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Portrait of Miles Donovan

Portrait of Miles Donovan

FN chats to Miles about the multi-disciplinary Peepshow collective and his current projects
Miles is one of the leading figures in the contemporary graphic arts field. Drawing influences from film, magazines, comic books, and pop artists he is currently working on a solo show for next year.

How did you become an Illustrator?

Well I was only ever any good at art at school, spent my time daydreaming in science and maths. Spent all my time silk-screening printing at 15. I think it was on my foundation course in 1994 that one of the tutors said I should do Illustration, probably just to get out of the Fine Art room.

What was the first ad or artwork that inspired you?

I grew up surrounded by TV/Film annuals, magazines, toys and music from the 50’s and 60’s. My dad is a huge collector and runs a second hand shop dealing in the stuff, this was a major influence in my early days. So comic book artists like Jack Kirby, Steve Ditko, Brian Bolland, Bill Sienkiewicz. Magazines like 2000AD, Oink and then I always had a big interest in Pop Art and silk screen printing from an early age, Warhol, Lichenstein and Rauschenberg were firm favourites.

Can you outline your creative background?

llustration BA (Hons) at the University of Brighton, London based freelance illustrator since 1998, founded Peepshow Collective in 2000 with fellow graduates and represented by the illustration division at Art Department in New York since 2001.

What is the process you go through to build your imagery?

I tend to work in quite a few different ways, so it depends on the project. 90% of the time the computer is involved. But there is normally always a hand made part of the process whether it’s cutting a stencil and spraying through it, using a silkscreen texture I’ve created, or getting the ink out and making a mess. I don’t allow the computer to dictate what the work looks like though, I use it as just another tool, as part of the process. It’s just a quicker way to achieve hand rendered processes I’ve developed over the years.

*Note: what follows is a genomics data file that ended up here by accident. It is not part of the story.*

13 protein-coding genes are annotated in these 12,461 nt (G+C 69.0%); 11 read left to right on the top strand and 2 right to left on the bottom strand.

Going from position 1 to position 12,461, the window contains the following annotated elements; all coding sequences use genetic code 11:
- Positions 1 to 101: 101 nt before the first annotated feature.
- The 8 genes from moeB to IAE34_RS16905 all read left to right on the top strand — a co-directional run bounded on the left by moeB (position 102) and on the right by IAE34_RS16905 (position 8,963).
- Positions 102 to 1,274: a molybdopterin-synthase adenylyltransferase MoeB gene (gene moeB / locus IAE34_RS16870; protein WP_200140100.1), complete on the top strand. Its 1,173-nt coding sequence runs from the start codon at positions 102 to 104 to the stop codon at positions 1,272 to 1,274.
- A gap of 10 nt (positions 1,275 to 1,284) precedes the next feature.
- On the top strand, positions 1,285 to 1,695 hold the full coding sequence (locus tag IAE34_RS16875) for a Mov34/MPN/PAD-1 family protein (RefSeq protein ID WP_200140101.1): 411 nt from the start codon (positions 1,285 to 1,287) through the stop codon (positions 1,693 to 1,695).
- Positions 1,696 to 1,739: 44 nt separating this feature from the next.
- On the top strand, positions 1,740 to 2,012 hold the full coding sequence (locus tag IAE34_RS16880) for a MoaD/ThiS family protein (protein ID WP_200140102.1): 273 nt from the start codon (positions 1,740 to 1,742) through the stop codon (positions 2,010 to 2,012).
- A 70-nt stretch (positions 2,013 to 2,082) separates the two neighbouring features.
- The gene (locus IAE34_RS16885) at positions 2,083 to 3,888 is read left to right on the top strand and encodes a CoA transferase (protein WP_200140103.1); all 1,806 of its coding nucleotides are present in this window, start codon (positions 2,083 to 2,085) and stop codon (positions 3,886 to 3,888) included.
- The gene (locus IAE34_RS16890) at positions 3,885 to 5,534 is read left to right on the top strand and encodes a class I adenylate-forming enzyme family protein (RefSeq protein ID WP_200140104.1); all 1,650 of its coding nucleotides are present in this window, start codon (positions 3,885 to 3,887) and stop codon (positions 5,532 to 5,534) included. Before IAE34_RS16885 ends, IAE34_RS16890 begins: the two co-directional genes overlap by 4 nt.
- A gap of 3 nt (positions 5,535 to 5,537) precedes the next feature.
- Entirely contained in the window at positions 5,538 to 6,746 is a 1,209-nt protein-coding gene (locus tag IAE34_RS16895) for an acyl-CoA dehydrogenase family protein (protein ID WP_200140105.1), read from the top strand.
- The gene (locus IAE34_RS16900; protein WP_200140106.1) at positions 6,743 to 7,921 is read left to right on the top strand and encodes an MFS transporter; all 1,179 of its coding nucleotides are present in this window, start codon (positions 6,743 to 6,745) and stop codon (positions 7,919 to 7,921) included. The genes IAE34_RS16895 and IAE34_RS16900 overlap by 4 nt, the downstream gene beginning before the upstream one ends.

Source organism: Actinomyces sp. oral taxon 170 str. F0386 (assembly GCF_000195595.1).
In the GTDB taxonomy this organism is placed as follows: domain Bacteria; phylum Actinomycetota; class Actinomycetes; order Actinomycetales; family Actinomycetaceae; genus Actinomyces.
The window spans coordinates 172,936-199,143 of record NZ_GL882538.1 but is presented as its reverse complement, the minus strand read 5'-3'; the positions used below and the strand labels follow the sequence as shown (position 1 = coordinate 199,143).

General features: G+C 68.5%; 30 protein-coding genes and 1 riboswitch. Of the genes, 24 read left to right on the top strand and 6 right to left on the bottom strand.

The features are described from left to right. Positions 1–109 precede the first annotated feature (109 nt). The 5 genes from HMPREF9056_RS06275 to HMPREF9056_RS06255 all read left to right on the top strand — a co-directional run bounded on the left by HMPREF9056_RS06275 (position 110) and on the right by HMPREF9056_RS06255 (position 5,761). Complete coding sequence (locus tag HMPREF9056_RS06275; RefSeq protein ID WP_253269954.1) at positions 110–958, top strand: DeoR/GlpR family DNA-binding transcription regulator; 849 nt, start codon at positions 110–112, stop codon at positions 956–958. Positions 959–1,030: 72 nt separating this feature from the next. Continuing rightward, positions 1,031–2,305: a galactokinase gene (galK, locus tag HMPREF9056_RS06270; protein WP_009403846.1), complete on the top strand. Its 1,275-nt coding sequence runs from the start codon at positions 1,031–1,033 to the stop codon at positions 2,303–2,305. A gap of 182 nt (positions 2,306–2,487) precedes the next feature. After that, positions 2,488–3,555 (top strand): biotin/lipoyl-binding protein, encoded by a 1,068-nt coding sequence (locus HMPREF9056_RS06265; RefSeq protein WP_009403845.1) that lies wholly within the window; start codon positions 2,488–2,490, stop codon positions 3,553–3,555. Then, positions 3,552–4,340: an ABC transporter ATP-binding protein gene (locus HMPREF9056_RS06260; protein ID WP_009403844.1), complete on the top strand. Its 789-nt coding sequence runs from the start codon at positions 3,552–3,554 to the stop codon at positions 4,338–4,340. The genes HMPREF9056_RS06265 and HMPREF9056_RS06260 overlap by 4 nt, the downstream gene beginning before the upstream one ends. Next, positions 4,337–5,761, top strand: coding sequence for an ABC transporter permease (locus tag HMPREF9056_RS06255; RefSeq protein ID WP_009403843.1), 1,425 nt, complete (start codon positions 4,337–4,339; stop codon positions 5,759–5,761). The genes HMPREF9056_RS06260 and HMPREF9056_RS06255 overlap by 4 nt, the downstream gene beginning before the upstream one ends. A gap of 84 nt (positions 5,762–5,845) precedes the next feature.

What are you currently working on?

Editorial illustration work for various clients and continuing to work on  original  handmade collages for a solo show planned for next year.

How do you describe your style?

Collage and screen based illustration with a bit of spray paint and ink.

What tools do you use? Digital? Hand?

Photoshop, illustrator, scalpel, a scanner, an 80’s fax machine, silkscreen and my bag of magic tricks.

What do you think about the fast moving pace of the world of illustration?

I don’t really follow it to be honest, I tend not to go looking for what is currently out there. Illustration has changed a great deal in the last 10 years, there are a lot more people doing it for starters, it’s sort of mind-blowing how much work is out there, uploaded, commented on and forgotten about.

Whose portrait would you most like to do?

Peter Falk (Columbo), Pee Wee Herman or David Lynch.

What artist would you like to collaborate with (from the past or present)?

Sister Corita Kent or Mingering Mike.

What project/s are you most proud of?

Peepshow’s early collaboration with Graham Rawle ‘Hi-Life’ for Expo 2000, a 4,000 sq ft supermarket. A portrait of Notorious BIG for Source magazine in 2002, The ‘Peepshow Collective’ book we just published with Index Book in Barcelona and ‘The Museum of Objects & Origins’ Peepshow residency at Pick Me Up, Somerset House this year.

Which blogs and magazines do you read?

I find myself in Flickr an awful lot, just looking through peoples personal collections of things they’ve scanned and uploaded. Old cigarette trading cards, nice magazine spreads from the 60’s and 70’s., Pulp magazine covers from the 50’s., Architecture, obscure record sleeves. I’ve got an enormous collection of reference I’ve built up over the years.

What is the last exhibition you went to?

Jeremy Deller ‘Joy in People’ at the Hayward Gallery. Great Show.

If you could own any artwork in the world, which one would it be?

I’d have a Basquiat painting or a Rauschenberg silk screen.

Any plans for the future?

Hopefully more animation and art direction projects with Peepshow and a solo show in 2013, maybe another Peepshow exhibition once we’ve recovered from our residency at Somerset House.